A pronghorn spotted between Marfa and Fort Davis (“Cool as a Cucumber” via Flickr/Creative Commons BY-NC-ND 2.0)
Pronghorn in Far West Texas are making a comeback thanks to a years-long restoration effort, with new data showing the animals’ numbers have bounced back from historic lows just a few years ago.
Researchers at Sul Ross State University in Alpine have been working to restore pronghorn populations after they dropped to an alarming low of about 2,000 across the Trans-Pecos region around 2009.
They’ve been relocating groups of the animals into the region from the panhandle, where they’re more abundant.
In the 1980’s, about 17,000 pronghorn roamed the area, and while the numbers still aren’t anywhere near that again, Dr. Whitney Gann with the Borderlands Research Institute said things are looking better.
“We are just above 5,000, so in just the past six or seven years, we’ve doubled that number and we’re still growing,” she said.
Gann says the pronghorn’s decline in recent decades was due to a number of factors, ranging from fencing methods that obstructed their movement, to invasive species of brush that harmed some of the grasses they eat.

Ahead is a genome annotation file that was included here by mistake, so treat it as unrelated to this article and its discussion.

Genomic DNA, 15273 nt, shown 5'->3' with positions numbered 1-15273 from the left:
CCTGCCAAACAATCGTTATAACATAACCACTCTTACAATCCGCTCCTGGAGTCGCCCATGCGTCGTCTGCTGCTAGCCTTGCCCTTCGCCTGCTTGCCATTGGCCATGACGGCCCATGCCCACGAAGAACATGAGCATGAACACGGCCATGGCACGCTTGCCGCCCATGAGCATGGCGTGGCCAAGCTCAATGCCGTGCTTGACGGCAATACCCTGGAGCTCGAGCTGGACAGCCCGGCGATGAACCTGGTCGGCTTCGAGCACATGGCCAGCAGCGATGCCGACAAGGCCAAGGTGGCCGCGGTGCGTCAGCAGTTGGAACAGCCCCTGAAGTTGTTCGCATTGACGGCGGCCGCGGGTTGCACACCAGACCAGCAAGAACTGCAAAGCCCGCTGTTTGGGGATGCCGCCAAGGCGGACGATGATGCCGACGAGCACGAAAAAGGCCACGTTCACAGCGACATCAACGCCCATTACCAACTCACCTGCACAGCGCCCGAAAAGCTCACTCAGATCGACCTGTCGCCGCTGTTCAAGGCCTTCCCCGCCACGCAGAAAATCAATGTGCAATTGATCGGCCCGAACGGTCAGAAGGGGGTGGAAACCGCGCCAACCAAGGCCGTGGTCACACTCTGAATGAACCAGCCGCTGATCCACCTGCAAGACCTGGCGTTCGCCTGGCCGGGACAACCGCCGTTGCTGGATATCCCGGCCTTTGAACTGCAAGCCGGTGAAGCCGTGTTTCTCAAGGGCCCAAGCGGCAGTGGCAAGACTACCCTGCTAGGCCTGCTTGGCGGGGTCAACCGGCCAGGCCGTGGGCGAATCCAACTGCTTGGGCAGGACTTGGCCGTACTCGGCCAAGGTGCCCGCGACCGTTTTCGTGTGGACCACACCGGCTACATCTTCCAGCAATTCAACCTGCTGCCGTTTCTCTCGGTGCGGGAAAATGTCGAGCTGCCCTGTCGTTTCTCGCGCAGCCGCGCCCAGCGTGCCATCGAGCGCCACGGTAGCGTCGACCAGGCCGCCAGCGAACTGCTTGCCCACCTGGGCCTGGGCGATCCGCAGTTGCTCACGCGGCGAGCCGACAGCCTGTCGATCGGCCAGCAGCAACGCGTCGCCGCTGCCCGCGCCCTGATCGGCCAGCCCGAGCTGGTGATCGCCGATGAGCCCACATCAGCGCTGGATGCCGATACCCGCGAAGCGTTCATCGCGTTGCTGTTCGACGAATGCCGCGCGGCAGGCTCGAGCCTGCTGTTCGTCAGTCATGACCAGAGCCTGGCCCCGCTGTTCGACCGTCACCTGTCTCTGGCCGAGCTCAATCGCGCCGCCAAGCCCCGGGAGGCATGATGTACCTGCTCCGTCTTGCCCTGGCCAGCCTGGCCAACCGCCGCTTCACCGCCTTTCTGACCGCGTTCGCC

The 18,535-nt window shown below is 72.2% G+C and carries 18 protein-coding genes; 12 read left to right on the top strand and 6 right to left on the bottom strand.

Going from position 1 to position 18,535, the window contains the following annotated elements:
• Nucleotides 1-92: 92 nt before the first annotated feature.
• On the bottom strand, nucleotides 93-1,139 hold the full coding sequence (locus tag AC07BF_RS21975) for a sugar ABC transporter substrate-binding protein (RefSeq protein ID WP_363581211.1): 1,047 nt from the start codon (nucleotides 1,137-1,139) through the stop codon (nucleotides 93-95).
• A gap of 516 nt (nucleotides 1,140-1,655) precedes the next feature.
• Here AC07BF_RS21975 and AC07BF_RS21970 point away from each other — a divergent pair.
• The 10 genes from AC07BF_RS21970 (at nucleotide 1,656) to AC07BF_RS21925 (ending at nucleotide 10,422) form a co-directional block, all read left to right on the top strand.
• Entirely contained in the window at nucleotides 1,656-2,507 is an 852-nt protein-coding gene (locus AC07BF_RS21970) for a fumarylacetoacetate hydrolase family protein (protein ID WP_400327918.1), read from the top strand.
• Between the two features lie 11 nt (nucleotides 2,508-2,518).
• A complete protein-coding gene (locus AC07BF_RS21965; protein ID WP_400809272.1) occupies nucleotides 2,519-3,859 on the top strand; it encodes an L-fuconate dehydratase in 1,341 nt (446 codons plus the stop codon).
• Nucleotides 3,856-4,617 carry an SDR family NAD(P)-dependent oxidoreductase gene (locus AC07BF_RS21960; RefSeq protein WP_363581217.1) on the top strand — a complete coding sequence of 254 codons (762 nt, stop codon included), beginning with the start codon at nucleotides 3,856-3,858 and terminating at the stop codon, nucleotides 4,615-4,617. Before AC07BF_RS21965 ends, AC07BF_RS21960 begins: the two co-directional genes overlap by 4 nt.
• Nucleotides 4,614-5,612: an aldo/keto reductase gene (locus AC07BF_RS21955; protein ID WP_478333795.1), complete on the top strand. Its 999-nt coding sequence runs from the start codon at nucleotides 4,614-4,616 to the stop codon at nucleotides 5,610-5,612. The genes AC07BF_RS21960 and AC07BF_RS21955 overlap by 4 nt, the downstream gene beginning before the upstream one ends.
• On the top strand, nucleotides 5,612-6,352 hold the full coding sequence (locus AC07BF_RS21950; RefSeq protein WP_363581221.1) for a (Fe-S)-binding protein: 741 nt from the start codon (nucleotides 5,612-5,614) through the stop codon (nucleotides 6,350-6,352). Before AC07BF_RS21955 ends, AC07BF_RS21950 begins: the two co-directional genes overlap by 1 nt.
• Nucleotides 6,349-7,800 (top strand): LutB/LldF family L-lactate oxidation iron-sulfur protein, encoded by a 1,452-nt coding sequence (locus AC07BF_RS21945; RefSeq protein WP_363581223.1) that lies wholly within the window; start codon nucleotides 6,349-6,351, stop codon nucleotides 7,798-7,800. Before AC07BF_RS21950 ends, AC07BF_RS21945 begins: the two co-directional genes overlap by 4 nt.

In this desert part of Texas, drought has also been a big problem.
“And unfortunately, in the past 20-30 years, we’ve had a period of increased drought frequencies,” Gann said, “and that kinda came to a head in 2011 with one of the worst droughts on record in the region.”
Researchers are encouraged by the most recent data, which showed a 90% survival rate for the latest round of the animals they relocated to the Marfa area. That’s a rate Gann says is “unheard of” in her field.
The researchers aim to relocate more pronghorn to the area early next year.